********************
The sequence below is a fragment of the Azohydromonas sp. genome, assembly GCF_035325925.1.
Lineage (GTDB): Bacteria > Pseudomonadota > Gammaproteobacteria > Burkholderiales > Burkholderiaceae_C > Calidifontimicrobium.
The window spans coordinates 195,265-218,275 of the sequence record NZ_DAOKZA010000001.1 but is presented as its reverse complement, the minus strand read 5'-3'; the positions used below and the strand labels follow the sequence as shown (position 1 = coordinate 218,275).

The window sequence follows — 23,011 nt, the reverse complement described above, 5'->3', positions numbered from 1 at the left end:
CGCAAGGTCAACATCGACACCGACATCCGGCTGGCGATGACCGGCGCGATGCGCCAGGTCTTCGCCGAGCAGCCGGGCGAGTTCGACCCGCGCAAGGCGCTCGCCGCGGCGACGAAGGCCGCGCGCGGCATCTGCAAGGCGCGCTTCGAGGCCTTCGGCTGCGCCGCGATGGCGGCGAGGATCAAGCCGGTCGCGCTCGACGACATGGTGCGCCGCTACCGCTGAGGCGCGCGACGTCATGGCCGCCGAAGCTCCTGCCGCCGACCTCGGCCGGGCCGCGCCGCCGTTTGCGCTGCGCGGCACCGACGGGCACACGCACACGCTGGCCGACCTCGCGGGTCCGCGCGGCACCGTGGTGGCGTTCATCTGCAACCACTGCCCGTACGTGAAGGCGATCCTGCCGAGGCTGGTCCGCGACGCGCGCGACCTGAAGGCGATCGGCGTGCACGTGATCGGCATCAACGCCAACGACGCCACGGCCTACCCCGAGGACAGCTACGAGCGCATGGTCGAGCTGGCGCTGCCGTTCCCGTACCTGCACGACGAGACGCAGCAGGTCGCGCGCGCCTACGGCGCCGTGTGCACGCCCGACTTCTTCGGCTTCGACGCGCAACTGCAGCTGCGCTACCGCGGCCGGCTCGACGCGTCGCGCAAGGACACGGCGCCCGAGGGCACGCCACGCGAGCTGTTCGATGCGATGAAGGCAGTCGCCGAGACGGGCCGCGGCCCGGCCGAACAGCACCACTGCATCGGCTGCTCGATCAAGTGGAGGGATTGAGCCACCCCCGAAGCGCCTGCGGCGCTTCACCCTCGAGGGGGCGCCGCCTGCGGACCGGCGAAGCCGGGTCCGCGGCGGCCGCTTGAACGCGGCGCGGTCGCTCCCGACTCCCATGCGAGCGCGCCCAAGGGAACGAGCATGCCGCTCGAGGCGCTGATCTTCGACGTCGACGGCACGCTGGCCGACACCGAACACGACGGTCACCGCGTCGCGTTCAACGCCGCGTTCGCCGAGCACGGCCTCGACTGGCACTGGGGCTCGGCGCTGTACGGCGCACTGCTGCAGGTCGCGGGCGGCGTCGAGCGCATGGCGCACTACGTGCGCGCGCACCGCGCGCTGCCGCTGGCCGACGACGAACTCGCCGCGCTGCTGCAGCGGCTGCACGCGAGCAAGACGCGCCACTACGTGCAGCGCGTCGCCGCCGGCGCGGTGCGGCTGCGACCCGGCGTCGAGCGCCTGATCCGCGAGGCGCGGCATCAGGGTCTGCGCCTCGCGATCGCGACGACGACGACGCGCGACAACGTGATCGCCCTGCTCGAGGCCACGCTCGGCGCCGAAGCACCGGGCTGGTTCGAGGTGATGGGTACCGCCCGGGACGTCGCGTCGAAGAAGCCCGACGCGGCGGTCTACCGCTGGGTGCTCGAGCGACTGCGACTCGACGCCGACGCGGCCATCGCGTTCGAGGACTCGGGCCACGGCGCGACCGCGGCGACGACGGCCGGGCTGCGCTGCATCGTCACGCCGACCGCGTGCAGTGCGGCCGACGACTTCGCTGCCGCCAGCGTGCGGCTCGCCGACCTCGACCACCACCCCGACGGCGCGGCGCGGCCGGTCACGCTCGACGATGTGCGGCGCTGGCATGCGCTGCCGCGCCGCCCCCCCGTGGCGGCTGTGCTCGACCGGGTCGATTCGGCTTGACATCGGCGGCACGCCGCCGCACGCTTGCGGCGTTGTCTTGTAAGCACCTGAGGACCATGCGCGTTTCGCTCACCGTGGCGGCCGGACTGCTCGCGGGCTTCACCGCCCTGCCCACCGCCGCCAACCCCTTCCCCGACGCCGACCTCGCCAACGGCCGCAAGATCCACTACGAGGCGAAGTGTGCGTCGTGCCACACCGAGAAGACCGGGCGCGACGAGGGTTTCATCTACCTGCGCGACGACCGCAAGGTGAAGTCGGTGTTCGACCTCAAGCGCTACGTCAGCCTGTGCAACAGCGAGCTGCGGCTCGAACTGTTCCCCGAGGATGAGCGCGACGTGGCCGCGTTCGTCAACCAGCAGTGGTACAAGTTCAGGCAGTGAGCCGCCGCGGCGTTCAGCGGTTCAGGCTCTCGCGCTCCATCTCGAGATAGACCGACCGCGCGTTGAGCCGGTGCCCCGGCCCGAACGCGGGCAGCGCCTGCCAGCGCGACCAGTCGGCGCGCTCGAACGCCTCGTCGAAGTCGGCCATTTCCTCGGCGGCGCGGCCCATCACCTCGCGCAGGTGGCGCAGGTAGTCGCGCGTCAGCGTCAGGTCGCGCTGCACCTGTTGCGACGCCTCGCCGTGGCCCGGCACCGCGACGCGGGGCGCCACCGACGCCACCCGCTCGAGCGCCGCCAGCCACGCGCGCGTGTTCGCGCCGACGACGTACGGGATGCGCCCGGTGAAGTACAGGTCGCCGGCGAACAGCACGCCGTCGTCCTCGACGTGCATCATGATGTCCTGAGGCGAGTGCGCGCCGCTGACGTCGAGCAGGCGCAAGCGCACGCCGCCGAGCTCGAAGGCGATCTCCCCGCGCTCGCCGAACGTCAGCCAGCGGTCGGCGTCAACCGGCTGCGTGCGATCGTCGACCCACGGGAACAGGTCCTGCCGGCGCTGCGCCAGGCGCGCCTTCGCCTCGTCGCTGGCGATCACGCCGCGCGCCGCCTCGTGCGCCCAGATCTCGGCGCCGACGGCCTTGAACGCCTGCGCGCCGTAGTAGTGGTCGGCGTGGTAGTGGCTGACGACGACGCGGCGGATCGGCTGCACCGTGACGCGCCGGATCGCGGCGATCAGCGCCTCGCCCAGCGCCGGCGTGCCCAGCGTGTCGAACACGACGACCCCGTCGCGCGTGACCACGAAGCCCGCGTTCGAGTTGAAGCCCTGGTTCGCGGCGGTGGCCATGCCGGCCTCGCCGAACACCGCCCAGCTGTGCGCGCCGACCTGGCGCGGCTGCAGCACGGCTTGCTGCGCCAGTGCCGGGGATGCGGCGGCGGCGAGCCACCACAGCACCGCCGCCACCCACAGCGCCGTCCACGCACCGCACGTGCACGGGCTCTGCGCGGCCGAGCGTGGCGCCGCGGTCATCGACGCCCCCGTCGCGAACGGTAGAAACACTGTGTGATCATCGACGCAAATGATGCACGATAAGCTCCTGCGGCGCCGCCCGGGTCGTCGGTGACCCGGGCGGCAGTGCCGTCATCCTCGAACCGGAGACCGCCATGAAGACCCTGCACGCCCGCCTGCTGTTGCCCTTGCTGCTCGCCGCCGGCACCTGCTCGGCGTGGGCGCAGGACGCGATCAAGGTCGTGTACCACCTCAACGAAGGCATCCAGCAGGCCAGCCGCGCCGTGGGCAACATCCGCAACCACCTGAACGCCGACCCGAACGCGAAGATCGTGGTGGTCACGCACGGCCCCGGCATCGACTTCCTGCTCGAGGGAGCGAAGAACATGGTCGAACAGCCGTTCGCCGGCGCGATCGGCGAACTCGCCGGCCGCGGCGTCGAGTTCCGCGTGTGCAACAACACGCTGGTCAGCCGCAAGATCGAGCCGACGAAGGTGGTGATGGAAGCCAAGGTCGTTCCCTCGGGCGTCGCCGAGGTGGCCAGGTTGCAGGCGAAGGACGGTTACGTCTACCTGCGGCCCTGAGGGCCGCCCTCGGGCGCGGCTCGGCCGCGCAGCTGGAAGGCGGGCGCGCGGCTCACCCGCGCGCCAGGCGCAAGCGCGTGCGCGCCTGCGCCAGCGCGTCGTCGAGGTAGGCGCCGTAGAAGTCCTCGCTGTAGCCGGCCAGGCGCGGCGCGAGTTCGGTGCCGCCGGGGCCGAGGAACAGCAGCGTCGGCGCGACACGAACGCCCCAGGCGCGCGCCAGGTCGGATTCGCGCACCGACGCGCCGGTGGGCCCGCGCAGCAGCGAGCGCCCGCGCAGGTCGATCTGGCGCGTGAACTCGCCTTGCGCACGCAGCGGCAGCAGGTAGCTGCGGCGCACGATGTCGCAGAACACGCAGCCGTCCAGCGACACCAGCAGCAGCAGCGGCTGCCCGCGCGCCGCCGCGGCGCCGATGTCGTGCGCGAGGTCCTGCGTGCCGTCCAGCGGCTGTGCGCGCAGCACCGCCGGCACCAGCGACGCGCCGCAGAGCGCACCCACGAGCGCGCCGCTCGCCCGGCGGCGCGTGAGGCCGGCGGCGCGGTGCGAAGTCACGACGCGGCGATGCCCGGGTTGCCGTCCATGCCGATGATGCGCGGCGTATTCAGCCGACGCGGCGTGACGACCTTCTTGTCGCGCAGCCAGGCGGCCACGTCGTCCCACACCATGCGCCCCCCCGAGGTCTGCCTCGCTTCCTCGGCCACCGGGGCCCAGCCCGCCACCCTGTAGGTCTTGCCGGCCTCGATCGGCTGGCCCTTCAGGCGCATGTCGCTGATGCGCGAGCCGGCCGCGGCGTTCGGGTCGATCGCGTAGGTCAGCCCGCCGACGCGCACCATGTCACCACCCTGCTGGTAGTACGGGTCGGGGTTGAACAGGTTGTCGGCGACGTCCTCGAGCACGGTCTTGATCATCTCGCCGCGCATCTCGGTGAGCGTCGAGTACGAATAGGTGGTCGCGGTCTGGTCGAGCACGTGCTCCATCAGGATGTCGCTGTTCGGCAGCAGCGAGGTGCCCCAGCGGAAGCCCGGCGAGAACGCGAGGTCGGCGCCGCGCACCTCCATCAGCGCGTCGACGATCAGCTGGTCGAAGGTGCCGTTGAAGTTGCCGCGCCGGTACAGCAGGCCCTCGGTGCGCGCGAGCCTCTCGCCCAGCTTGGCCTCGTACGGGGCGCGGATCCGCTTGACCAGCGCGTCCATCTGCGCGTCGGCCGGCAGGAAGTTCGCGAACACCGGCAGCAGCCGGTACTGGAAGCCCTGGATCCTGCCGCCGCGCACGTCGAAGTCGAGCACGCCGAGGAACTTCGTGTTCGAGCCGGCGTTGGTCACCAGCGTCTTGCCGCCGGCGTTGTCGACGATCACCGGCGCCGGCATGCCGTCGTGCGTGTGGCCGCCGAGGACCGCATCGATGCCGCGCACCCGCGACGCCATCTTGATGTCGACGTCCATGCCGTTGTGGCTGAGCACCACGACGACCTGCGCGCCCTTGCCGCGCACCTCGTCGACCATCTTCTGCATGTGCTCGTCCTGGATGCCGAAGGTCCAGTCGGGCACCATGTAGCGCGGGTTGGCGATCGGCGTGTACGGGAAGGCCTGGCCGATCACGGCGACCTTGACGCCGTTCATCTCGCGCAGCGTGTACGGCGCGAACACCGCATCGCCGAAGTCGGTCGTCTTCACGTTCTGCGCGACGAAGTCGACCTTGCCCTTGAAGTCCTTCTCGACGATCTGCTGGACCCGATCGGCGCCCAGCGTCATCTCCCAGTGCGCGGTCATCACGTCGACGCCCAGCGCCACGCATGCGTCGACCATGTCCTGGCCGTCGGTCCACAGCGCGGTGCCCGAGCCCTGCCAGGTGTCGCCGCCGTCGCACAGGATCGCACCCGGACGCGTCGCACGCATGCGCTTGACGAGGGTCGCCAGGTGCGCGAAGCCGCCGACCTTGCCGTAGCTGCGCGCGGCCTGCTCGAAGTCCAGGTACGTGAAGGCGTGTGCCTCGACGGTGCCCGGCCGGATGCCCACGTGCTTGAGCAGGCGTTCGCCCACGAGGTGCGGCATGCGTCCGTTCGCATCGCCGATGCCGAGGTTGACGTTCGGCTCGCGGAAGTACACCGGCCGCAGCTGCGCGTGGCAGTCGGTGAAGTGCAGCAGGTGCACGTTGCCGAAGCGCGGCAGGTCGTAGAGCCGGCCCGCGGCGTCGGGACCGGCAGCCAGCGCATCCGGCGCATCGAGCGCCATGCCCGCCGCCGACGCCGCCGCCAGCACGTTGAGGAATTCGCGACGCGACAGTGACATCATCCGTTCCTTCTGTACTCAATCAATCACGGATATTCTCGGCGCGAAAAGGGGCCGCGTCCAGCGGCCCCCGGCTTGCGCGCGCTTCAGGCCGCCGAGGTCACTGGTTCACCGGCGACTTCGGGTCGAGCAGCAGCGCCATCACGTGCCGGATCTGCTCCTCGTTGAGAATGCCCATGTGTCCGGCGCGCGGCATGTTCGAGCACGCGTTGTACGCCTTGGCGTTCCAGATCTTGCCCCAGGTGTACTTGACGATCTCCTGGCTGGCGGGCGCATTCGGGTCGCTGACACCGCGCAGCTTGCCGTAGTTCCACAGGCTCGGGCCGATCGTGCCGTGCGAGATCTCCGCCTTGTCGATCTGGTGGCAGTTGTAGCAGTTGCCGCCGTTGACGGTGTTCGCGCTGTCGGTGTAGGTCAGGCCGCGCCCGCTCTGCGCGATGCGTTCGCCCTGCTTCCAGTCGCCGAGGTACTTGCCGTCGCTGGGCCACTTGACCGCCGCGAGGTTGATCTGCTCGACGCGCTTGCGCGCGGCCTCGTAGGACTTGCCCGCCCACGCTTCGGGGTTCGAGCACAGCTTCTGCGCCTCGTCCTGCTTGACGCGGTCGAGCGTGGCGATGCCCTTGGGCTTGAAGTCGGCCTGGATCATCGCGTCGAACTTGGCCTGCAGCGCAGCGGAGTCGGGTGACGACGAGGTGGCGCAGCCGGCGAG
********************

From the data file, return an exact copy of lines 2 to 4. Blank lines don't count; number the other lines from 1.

Lineage (GTDB): Bacteria > Pseudomonadota > Gammaproteobacteria > Burkholderiales > Burkholderiaceae_C > Calidifontimicrobium.
The window spans coordinates 195,265-218,275 of the sequence record NZ_DAOKZA010000001.1 but is presented as its reverse complement, the minus strand read 5'-3'; the positions used below and the strand labels follow the sequence as shown (position 1 = coordinate 218,275).

The window sequence follows — 23,011 nt, the reverse complement described above, 5'->3', positions numbered from 1 at the left end: